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The Institute of Medicine report of October, 2010: The Future of Nursing: Leading Change, Advancing Health
Other Institute of Medicine Reports: www.iom.edu/Reports.aspx
Study after study confirms that NP care is high quality, cost-effective, equivalent to that provided by physicians, and highly valued by patients. Selected references highlight these qualities:
1. Bakerjian, D. (2008). Care of nursing home residents by advanced practice nurses. A review of the literature. Research in Gerontological Nursing, 1(3), 177-185.
2. Brown, S.A. and Grimes, D.C. (1995). A meta-analysis of nurse practitioners and nurse midwives in primary care. Nursing Research, 44(6), 332-9.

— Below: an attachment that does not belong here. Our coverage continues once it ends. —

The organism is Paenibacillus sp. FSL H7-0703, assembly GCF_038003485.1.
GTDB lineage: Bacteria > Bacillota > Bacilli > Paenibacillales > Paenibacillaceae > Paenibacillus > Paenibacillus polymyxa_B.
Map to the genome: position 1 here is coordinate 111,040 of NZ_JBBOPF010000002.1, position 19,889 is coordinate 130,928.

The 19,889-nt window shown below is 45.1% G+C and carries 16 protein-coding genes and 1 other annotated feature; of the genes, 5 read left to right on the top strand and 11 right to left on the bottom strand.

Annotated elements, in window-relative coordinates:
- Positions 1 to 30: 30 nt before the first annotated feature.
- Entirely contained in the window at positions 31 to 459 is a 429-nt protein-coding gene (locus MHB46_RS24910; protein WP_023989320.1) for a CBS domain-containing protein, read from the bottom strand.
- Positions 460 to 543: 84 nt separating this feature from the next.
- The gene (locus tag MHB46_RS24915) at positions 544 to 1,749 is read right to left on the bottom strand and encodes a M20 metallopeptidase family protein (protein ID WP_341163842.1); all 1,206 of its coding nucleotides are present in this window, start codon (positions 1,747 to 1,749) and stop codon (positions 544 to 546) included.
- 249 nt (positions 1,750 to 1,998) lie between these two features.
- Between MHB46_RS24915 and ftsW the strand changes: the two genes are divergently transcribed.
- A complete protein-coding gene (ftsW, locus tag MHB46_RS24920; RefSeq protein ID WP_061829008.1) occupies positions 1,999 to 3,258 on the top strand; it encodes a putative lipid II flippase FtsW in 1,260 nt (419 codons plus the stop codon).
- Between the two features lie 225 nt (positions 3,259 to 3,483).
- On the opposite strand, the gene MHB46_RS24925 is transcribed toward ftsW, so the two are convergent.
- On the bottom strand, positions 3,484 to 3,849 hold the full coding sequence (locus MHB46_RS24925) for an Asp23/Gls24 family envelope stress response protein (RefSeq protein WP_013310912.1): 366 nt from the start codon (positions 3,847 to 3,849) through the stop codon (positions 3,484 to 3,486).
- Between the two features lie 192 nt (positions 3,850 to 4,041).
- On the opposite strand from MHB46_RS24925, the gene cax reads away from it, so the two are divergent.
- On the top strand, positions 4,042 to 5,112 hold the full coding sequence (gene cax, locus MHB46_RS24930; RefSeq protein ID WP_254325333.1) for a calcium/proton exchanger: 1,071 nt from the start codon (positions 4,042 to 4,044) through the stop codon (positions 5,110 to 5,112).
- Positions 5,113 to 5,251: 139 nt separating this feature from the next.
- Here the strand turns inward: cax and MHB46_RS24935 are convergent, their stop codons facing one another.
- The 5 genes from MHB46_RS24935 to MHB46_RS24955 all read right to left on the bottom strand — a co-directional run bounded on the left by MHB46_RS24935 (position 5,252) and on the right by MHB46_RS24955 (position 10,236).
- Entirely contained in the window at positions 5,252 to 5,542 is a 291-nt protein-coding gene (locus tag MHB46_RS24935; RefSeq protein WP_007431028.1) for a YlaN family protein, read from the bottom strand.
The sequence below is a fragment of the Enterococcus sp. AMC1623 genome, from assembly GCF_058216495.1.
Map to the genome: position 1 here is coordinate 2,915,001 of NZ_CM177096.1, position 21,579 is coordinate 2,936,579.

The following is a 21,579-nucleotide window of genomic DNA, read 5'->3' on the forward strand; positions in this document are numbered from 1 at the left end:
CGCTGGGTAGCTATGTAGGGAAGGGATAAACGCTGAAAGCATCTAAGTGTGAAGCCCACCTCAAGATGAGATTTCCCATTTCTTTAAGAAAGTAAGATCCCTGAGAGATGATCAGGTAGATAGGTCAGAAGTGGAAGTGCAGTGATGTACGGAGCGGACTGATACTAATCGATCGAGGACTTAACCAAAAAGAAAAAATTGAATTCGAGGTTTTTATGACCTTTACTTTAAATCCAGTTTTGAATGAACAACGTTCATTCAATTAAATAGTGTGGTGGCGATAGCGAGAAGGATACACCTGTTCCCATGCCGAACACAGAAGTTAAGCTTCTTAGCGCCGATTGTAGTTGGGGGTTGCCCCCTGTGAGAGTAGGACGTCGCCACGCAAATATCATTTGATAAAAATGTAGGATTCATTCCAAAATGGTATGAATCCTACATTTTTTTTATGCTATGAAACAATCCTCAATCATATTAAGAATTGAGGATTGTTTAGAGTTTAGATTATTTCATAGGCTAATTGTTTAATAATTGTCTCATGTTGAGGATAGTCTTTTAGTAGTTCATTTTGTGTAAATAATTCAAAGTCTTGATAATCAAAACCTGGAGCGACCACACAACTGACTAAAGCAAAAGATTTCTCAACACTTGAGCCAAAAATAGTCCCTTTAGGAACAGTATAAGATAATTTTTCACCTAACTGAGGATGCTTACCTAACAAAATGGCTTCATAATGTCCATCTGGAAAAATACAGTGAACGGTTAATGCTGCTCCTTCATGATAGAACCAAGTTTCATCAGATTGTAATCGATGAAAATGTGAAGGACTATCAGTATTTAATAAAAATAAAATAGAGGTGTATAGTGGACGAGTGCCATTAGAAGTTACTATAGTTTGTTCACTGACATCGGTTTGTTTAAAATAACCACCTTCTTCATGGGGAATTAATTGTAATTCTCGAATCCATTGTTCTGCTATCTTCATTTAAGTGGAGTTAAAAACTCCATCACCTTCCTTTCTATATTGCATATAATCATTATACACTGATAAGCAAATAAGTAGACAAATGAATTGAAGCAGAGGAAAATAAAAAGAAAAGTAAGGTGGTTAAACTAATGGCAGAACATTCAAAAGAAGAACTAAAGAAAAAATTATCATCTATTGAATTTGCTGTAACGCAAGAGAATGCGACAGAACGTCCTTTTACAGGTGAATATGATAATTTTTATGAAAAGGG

3. Cooper, M.A., Lindsay, G.M., Kinn, S., Swann, I.J. (2002). Evaluating emergency nurse practitioner services: A randomized controlled trial. Journal of Advanced Nursing, 40(6), 771-730.
4. Horrocks, S., Anderson, E., and Salisbury, C. (2002). Systematic review of whether nurse practitioners working in primary care can provide equivalent care to doctors. British Medical Journal. 324, 819-823.
5. Laurant, M. et al. (2006). Substitution of doctors by nurses in primary care. Cochrane Database of Systematic Reviews, Issue 1.
6. Lenz, E.R., Mundinger, M.O., Kane, R.L., Hopkins, S.C., and Lin, S.X. (2004). Primary care outcomes in patients treated by nurse practitioners or physicians: Two-year follow-up. Medical Care Research and Review, 61(3), 332-351.
7. Office of Technology Assessment (1986). Nurse practitioners, physician assistants, and certified nurse midwives: A policy analysis. Washington, D.C. U.S. Government Printing Office.